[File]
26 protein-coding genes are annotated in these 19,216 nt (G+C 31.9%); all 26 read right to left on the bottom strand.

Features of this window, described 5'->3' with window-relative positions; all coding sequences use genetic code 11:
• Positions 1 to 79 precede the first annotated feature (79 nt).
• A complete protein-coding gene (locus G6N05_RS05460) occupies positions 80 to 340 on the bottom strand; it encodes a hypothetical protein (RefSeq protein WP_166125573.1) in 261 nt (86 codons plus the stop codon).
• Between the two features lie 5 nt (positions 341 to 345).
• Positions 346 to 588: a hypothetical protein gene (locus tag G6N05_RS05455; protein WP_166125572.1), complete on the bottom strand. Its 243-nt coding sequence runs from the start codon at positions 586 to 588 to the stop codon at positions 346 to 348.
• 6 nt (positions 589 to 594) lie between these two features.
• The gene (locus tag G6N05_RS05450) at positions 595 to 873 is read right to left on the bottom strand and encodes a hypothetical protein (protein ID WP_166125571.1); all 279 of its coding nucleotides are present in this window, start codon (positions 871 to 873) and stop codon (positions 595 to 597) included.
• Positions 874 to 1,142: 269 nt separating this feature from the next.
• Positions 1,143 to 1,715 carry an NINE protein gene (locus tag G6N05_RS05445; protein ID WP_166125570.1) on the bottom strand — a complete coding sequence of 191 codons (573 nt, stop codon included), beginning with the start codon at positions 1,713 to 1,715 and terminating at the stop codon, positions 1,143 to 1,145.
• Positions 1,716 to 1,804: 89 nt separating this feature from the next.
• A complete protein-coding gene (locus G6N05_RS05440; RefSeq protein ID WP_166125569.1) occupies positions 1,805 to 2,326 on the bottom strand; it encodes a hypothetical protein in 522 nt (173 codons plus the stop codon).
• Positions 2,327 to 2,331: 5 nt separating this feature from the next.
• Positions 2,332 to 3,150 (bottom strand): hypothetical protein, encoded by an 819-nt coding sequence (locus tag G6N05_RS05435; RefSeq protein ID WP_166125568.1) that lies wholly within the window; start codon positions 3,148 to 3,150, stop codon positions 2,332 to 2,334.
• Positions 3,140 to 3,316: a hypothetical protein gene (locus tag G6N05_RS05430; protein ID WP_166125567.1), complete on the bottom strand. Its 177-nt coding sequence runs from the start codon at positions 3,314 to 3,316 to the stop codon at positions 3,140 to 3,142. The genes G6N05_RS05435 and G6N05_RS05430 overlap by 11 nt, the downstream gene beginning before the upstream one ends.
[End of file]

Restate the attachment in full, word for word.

26 protein-coding genes are annotated in these 19,216 nt (G+C 31.9%); all 26 read right to left on the bottom strand.

Features of this window, described 5'->3' with window-relative positions; all coding sequences use genetic code 11:
• Positions 1 to 79 precede the first annotated feature (79 nt).
• A complete protein-coding gene (locus G6N05_RS05460) occupies positions 80 to 340 on the bottom strand; it encodes a hypothetical protein (RefSeq protein WP_166125573.1) in 261 nt (86 codons plus the stop codon).
• Between the two features lie 5 nt (positions 341 to 345).
• Positions 346 to 588: a hypothetical protein gene (locus tag G6N05_RS05455; protein WP_166125572.1), complete on the bottom strand. Its 243-nt coding sequence runs from the start codon at positions 586 to 588 to the stop codon at positions 346 to 348.
• 6 nt (positions 589 to 594) lie between these two features.
• The gene (locus tag G6N05_RS05450) at positions 595 to 873 is read right to left on the bottom strand and encodes a hypothetical protein (protein ID WP_166125571.1); all 279 of its coding nucleotides are present in this window, start codon (positions 871 to 873) and stop codon (positions 595 to 597) included.
• Positions 874 to 1,142: 269 nt separating this feature from the next.
• Positions 1,143 to 1,715 carry an NINE protein gene (locus tag G6N05_RS05445; protein ID WP_166125570.1) on the bottom strand — a complete coding sequence of 191 codons (573 nt, stop codon included), beginning with the start codon at positions 1,713 to 1,715 and terminating at the stop codon, positions 1,143 to 1,145.
• Positions 1,716 to 1,804: 89 nt separating this feature from the next.
• A complete protein-coding gene (locus G6N05_RS05440; RefSeq protein ID WP_166125569.1) occupies positions 1,805 to 2,326 on the bottom strand; it encodes a hypothetical protein in 522 nt (173 codons plus the stop codon).
• Positions 2,327 to 2,331: 5 nt separating this feature from the next.
• Positions 2,332 to 3,150 (bottom strand): hypothetical protein, encoded by an 819-nt coding sequence (locus tag G6N05_RS05435; RefSeq protein ID WP_166125568.1) that lies wholly within the window; start codon positions 3,148 to 3,150, stop codon positions 2,332 to 2,334.
• Positions 3,140 to 3,316: a hypothetical protein gene (locus tag G6N05_RS05430; protein ID WP_166125567.1), complete on the bottom strand. Its 177-nt coding sequence runs from the start codon at positions 3,314 to 3,316 to the stop codon at positions 3,140 to 3,142. The genes G6N05_RS05435 and G6N05_RS05430 overlap by 11 nt, the downstream gene beginning before the upstream one ends.